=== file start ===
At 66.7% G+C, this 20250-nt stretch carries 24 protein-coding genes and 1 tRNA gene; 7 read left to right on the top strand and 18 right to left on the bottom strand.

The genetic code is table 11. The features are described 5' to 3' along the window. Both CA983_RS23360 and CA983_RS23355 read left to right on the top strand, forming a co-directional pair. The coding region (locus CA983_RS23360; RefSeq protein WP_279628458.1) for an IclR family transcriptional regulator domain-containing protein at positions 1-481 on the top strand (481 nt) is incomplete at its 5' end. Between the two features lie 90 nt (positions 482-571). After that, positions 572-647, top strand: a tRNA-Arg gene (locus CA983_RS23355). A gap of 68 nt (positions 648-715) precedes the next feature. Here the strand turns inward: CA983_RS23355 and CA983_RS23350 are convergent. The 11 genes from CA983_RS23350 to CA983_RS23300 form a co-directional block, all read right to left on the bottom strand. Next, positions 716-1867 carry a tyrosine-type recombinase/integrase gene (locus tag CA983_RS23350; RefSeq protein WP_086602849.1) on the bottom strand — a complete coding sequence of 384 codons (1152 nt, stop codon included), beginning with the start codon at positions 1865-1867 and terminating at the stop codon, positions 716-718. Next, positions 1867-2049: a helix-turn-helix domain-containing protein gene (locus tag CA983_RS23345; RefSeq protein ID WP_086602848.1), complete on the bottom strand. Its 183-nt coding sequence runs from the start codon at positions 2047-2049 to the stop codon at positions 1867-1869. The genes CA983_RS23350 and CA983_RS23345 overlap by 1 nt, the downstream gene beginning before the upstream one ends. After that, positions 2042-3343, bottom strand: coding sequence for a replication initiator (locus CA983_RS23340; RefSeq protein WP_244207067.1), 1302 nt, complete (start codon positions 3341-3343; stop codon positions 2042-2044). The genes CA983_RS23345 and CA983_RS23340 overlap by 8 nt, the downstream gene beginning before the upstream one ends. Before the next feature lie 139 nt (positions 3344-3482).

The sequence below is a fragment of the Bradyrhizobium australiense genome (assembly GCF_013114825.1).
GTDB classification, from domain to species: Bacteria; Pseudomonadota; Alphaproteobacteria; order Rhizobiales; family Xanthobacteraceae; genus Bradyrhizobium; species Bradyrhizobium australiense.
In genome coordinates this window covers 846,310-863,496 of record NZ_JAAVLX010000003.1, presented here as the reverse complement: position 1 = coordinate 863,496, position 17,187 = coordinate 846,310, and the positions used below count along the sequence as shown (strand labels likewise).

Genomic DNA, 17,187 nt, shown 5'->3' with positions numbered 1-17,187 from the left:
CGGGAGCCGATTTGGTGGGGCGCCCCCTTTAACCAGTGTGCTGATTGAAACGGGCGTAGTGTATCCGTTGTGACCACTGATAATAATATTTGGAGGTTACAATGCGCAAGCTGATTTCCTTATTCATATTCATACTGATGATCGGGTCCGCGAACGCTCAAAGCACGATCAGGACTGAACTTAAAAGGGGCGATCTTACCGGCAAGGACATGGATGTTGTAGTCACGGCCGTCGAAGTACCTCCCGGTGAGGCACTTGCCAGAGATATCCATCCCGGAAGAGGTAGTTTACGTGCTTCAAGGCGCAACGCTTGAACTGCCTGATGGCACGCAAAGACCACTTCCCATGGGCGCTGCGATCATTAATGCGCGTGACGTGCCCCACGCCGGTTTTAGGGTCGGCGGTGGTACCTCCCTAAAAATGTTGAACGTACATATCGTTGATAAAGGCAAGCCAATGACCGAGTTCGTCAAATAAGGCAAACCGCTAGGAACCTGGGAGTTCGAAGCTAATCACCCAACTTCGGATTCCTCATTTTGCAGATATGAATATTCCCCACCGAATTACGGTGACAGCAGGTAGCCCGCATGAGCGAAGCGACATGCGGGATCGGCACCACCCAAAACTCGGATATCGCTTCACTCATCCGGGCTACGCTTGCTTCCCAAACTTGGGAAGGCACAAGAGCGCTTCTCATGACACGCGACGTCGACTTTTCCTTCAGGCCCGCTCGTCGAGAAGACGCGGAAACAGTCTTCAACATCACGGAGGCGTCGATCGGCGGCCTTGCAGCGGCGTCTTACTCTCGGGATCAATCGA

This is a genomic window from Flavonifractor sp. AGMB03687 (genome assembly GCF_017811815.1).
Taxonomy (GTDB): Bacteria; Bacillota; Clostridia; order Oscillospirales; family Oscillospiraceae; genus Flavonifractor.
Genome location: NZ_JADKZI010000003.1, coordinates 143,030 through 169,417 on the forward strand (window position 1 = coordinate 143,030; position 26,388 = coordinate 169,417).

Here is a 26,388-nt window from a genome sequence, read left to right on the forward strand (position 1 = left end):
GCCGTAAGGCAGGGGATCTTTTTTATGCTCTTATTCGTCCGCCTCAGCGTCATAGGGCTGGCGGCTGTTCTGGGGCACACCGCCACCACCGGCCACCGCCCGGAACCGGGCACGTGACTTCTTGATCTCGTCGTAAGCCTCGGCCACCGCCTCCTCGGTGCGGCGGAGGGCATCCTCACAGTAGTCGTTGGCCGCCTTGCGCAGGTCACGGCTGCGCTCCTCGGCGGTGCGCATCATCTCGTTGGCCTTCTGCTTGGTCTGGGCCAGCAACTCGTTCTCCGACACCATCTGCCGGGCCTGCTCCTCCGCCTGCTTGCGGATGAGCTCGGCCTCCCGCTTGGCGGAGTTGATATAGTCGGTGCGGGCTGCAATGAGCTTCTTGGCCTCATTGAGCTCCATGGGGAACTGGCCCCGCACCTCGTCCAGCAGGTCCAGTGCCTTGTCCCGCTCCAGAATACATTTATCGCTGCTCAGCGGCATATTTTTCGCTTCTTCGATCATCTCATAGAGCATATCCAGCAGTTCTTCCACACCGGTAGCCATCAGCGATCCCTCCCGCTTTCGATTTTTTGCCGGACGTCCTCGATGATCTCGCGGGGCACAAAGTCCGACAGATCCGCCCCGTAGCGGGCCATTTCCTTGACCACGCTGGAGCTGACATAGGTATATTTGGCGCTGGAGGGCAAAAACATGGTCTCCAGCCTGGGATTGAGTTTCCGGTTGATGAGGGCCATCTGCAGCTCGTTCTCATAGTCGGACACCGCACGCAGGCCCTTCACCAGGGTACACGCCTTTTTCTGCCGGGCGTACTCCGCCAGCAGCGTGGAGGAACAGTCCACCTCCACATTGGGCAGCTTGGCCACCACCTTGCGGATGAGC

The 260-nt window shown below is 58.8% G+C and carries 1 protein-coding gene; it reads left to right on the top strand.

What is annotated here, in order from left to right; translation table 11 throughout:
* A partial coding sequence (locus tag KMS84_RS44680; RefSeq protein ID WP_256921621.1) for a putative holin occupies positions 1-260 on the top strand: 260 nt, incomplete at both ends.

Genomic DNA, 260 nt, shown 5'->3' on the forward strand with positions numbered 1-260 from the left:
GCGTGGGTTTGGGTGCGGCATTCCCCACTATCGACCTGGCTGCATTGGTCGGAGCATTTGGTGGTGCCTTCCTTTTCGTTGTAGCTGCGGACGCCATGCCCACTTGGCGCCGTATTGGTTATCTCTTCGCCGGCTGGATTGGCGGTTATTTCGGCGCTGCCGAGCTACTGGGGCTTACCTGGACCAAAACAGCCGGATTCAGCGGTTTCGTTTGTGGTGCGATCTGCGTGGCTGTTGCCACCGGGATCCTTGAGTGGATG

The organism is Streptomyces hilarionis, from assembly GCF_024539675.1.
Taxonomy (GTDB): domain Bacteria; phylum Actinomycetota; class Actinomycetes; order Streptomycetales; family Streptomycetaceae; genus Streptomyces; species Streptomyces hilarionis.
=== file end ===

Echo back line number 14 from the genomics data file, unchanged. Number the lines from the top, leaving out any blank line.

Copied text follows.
What is annotated here, in order from left to right; translation table 11 throughout: